|US4049750 *||Jul 29, 1975||Sep 20, 1977||Walter Brenner||One component shelf stable low shrinkage structural adhesive systems|
|US4067853 *||Aug 1, 1975||Jan 10, 1978||Espe Fabrik Pharmazeutischer Praparate Gmbh||Compositions of bishydroxysubstitutedary di acrylates for prosthodontia|
|US4091050 *||Jan 27, 1976||May 23, 1978||Ppg Industries, Inc.||Method for the preparation of mixtures of (meth)acrylic terminated polyether resin and 3-halo-2-hydroxypropyl (meth)acrylate|
|US4172323 *||May 6, 1977||Oct 30, 1979||Lee Pharmaceuticals||Dental procedures using adhesive formulations|
|US4200705 *||Jan 2, 1979||Apr 29, 1980||The Dow Chemical Company||Unsaturated acid ester of epoxide, reactive diluent, multistep|
|US4221698 *||May 18, 1978||Sep 9, 1980||Lee Pharmaceuticals||Filler, self-curing addition copolymer|
|US4229431 *||Feb 5, 1979||Oct 21, 1980||Lee Pharmaceuticals||In situ polymerization|
|US4239808 *||Jun 13, 1979||Dec 16, 1980||The General Tire & Rubber Company||In-mold coating of sheet molding compound moldings|
|US4277536 *||Nov 13, 1979||Jul 7, 1981||Bayer Aktiengesellschaft||Bead polymers of viscous dimethacrylates|
|US4292029 *||Sep 5, 1979||Sep 29, 1981||University Of Michigan||Hydrophobic composite restorative materials and their use in tooth treatment|
|US4304893 *||Jun 11, 1980||Dec 8, 1981||Scientific Pharmaceuticals, Inc.||Curable dental materials|
|US4348506 *||Jan 19, 1981||Sep 7, 1982||The Dow Chemical Company||Process for curing vinyl ester resins and composition useful therein|
|US4360693 *||Apr 7, 1981||Nov 23, 1982||Scientific Pharmaceuticals, Inc.||Curable dental material|
|US4362888 *||Sep 15, 1980||Dec 7, 1982||Scientific Pharmaceuticals, Inc.||Cements|
|US4367192 *||May 4, 1981||Jan 4, 1983||The General Tire & Rubber Company||A vinyl ester resin, a vinyl acetate resin, styrene, talk and a release agent|
|US4373035 *||Jun 1, 1981||Feb 8, 1983||American Dental Association Health Foundation||Isotonic monomer formulations|
|US4380432 *||Sep 3, 1980||Apr 19, 1983||Scientific Pharmaceuticals||Method for adhering structures to teeth|
|US4400313 *||Jun 30, 1980||Aug 23, 1983||The Dow Chemical Company||Process for waste encapsulation|
|US4515934 *||Mar 19, 1984||May 7, 1985||The Dow Chemical Company||Vinyl ester resins containing triazine or both triazine and oxazoline groups|
|US4540829 *||Jun 18, 1984||Sep 10, 1985||The Dow Chemical Company||Allylated di or polycyclopentadiene diphenols|
|US4560768 *||Dec 16, 1983||Dec 24, 1985||The Dow Chemical Company||Polyimido-ester compounds and thermoset resin compositions containing same|
|US4595734 *||Jun 4, 1985||Jun 17, 1986||Interplastic Corporation||Reaction product of epoxide resin, vinyl ester resin, polyfunctional amine|
|US4675433 *||Nov 27, 1985||Jun 23, 1987||Henkel Kommanditgesellschaft Auf Aktien||Mono and bis (meth)-acrylates, and uses thereof|
|US4731425 *||Apr 3, 1987||Mar 15, 1988||Henkel Kommanditgesellschaft Auf Aktien||Mono and bis(meth)-acrylates, and uses thereof|
|US4775718 *||Dec 31, 1986||Oct 4, 1988||Shell Oil Company||Modified by elastomer chemically bonded via diels-alder reaction; grafting|
|US5032453 *||Aug 18, 1989||Jul 16, 1991||Siemens Aktiengesellschaft||Insulating tape for making an impregnated insulating sleeve for electric conductors|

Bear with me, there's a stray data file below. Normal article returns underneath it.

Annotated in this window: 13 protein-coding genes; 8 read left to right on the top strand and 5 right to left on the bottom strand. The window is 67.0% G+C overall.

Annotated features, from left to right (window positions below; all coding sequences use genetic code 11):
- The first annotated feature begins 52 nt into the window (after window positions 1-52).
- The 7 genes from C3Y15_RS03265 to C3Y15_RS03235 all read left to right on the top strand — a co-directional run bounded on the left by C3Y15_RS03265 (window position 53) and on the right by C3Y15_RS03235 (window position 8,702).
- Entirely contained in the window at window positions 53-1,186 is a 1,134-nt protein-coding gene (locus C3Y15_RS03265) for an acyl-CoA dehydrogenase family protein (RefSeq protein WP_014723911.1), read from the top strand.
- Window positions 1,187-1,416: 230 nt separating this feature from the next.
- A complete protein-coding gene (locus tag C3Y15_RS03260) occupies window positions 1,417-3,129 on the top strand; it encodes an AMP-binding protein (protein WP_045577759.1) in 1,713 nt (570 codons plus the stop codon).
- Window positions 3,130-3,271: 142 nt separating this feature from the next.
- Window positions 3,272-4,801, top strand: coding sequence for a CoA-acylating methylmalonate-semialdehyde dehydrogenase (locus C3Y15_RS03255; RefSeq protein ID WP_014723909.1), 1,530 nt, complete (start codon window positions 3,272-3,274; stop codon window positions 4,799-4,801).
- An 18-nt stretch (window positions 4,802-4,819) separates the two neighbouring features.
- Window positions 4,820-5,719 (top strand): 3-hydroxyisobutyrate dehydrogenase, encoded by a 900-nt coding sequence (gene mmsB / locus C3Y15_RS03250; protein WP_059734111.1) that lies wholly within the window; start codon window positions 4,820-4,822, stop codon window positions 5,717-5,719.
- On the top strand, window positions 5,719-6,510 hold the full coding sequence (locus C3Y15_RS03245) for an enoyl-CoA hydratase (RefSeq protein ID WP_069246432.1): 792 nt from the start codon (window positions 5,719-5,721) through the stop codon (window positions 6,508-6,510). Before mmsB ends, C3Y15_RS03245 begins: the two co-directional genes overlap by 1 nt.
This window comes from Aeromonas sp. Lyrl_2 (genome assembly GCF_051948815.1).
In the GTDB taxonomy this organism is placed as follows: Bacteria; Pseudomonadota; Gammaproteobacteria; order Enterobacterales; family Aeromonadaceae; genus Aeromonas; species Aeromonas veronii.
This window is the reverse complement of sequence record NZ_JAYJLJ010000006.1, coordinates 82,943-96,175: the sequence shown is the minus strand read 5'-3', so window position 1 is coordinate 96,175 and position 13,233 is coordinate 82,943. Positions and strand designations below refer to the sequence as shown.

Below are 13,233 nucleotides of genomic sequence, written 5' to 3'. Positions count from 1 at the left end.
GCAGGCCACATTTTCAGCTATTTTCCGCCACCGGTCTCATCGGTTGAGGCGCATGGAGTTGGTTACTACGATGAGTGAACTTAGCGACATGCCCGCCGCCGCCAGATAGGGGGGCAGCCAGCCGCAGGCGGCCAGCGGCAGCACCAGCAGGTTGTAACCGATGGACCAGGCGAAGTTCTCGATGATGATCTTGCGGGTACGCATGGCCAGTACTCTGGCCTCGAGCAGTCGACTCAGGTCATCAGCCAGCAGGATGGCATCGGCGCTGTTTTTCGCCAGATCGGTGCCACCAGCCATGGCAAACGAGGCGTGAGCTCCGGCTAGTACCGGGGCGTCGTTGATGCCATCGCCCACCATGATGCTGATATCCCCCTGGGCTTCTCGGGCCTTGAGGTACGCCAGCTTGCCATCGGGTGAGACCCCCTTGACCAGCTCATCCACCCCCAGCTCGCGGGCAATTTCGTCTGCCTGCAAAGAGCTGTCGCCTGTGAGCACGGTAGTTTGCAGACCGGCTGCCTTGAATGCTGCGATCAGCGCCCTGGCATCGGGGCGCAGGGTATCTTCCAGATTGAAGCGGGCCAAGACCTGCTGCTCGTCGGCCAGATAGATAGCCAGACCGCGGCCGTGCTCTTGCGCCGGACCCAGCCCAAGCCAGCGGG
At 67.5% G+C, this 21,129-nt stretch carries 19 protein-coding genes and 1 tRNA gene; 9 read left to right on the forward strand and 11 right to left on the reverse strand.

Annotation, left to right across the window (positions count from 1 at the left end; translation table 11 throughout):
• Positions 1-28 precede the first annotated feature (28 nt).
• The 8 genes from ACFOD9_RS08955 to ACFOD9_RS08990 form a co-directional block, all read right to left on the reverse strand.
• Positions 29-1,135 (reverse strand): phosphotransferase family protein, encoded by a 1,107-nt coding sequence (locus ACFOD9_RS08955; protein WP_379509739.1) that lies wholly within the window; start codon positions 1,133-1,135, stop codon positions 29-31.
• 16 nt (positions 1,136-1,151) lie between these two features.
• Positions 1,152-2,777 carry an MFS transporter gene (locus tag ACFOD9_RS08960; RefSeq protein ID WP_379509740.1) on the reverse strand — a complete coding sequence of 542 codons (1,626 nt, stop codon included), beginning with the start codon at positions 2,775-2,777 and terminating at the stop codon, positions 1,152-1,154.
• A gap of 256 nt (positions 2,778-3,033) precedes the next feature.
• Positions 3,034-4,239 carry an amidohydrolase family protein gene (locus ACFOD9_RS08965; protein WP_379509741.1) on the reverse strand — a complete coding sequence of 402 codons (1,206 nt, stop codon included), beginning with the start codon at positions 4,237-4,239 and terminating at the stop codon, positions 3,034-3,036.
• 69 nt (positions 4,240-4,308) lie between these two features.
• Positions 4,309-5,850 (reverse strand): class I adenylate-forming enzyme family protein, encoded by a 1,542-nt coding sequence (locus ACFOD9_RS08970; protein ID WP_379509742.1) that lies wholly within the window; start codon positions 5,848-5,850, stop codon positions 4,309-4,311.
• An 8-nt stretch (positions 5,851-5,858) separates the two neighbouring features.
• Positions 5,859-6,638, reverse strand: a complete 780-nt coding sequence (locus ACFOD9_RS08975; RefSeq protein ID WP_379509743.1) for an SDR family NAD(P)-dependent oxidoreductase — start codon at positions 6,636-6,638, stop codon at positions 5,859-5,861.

|US5225460 *||Mar 29, 1990||Jul 6, 1993||S. C. Johnson & Son, Inc.||Crosslinkable surface coatings and methods for producing same|
|US5326516 *||May 10, 1993||Jul 5, 1994||Plasticolors, Inc.||Method of preparing a cured pigmented thermosetting polymer composition exhibiting improved color values and reduced haze|
|US5443775 *||May 10, 1993||Aug 22, 1995||Plasticolors, Inc.||Forming premix of color pigment and thermoplastic polymer, dissolving in copolymerizable monomer, mixing with unsaturated polyester|
|US5889076 *||Apr 23, 1996||Mar 30, 1999||Henkel Corporation||Blend of a polyepoxide and acrylic polymer|
|US5948922 *||Feb 20, 1997||Sep 7, 1999||Cornell Research Foundation, Inc.||Compounds with substituted cyclic hydrocarbon moieties linked by secondary or tertiary oxycarbonyl containing moiety providing reworkable cured thermosets|
|US5973033 *||Oct 26, 1998||Oct 26, 1999||Cornell Research Foundation, Inc.||Compounds with substituted cyclic hydrocarbon moieties linked by secondary or tertiary oxycarbonyl containing moiety providing reworkable cured thermosets|
|US6022218 *||Jul 28, 1999||Feb 8, 2000||Jeneric/Pentron Incorporated||Kit for the formation of dental restoration from condensable composites|
|US6186790||Nov 12, 1998||Feb 13, 2001||Jeneric/Pentron Incorporated||Prefabricated components for dental appliances|
|US6186791||Mar 29, 1999||Feb 13, 2001||Jeneric/Pentron Incorporated||Fiber reinforced composite post|
|US6270562||Jun 10, 1999||Aug 7, 2001||Jeneric/Pentron, Inc.||Filler material for dental composites|
|US6293287||Sep 13, 1996||Sep 25, 2001||Gillette Canada Inc.||UV-cured resin-coated dental floss|
|US6322728||Jul 9, 1999||Nov 27, 2001||Jeneric/Pentron, Inc.||Mass production of dental restorations by solid free-form fabrication methods|
|US6345984||Jun 25, 1999||Feb 12, 2002||Jeneric/Pentron, Inc.||Prefabricated components for dental appliances|
|US6348270||Aug 30, 2000||Feb 19, 2002||Reichhold Inc.||High performance polyetherester containing laminating resin compositions|
|US6353079||Jul 26, 2000||Mar 5, 2002||The Dow Chemical Company||Epoxy resin and epoxy di (meth)acrylate from hydroxyaliphatic bisphenol|
|US6362250||Mar 17, 1999||Mar 26, 2002||Jeneric/Pentron Incorporated||Fiber reinforcement polymer matrix|